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Leukemia  

Leukemia is a type of cancer which affects the blood.  There are many types of this disease but they all affect the kinds of tissue which affect production of the blood such as the bone marrow and the lymphatic system.  The disease also tends to stimulate overproduction of abnormal white blood cells.  The most serious form of leukemia called myelogenous leukemia has the highest mortality with 41,714 deaths in the US between 2003 and 2007.  

In 2010, over 22,000 people died from this disease.   The National Cancer Institute has estimated that 47,150 new cases and 23,540 deaths from Leukemia have been reported in the United States in 2012. We will explore some of the causes, symptoms and treatments associated with this disease.  

The key mechanism at work with leukemia is overproduction of deformed white blood cells.  Normally white blood cells are primarily responsible for fighting infection.  But in the case of leukemia, an overproduction of white blood cells is a large problem because they don’t function like normal white blood cells and fight infection.  In addition they tend to keep growing and eventually crowd out the other beneficial blood cells. 

Since leukemia is carried in the blood, it can affect other organs, particularly the lymph nodes.  Leukemia can be acute or chronic.  If you have acute leukemia, the symptoms intensify quickly and you feel sick early on.  If you have chronic leukemia, the disease progresses more slowly and the symptoms may not appear for years.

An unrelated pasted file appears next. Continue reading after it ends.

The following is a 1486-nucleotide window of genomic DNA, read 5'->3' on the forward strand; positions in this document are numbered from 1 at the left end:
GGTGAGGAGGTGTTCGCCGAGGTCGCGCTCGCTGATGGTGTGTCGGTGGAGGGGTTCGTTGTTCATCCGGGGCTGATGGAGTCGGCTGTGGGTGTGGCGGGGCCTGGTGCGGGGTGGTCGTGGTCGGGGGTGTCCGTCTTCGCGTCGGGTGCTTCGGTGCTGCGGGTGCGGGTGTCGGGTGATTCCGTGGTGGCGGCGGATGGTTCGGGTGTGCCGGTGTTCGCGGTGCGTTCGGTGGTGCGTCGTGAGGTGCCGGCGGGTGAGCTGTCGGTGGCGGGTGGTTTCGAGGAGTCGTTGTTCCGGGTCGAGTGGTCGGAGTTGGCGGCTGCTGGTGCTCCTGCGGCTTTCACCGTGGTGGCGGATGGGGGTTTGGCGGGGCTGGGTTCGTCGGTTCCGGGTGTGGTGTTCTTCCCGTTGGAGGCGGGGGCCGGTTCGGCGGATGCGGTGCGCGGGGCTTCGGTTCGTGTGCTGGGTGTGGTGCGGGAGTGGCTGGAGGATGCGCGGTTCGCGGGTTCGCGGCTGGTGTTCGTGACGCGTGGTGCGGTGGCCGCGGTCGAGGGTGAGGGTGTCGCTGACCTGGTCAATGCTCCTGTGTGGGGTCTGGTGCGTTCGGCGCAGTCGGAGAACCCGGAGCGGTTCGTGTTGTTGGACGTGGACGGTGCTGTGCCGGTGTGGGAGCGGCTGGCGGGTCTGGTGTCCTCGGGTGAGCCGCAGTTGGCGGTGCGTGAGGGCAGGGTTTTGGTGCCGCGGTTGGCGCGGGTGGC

In addition leukemia can be manifested as either lymphocytic or myelogenous.  In the first case, the white blood cells called lymphocytes are directly affected by the disease.  And in myelogenous leukemia, white blood cells called myelocytes are affected. 

There are four main types of leukemia which include the following: following:

  • Acute lymphoblastic leukemia – Common type in adults 
  •  Acute myelogenous leukemia – Also a common type in adults 
  •  Chronic lymphocytic leukemia – A common type of leukemia which tends to affect children
  •  Chronic myelogenous leukemia – Also tends to affect children predominantly 

While the exact cause of leukemia is unknown, there are a number of factors which can influence the chances of developing the disease.  For example if you were exposed to a large amount of radiation, this can have a significant impact.  In addition exposure to certain toxic chemicals such as benzene plays an important role.  Sometimes patients who have undergone chemotherapy for another type of cancer are at risk for developing leukemia.  And those with genetic disorders like Downs syndrome are at risk for the disease. 

The symptoms for leukemia can vary depending on the type of leukemia involved.  However they can include fevers and night sweats; persistent headaches; a tendency to bruise or bleed easily; joint pain; swollen belly or a painful belly from an enlarged spleen, swollen lymph nodes, and a tendency to suffer from many kinds of infections. 

Blood tests are the most common way to confirm if you have leukemia and what type is involved.  If you are suffering from acute leukemia, it is important to halt the growth of the affected cells.  In many cases the treatment can cause the disease to go into remission where the affected cells gets destroyed and do not grow back.  However it is not quite a cure because the cells can reappear at any time later on. 

Chronic leukemia is very difficult to cure but it can be controlled.   

A common treatment option for leukemia is chemotherapy.  Radiation therapy may be a good option before receiving a stem cell implant to restart the production of healthy white blood cells.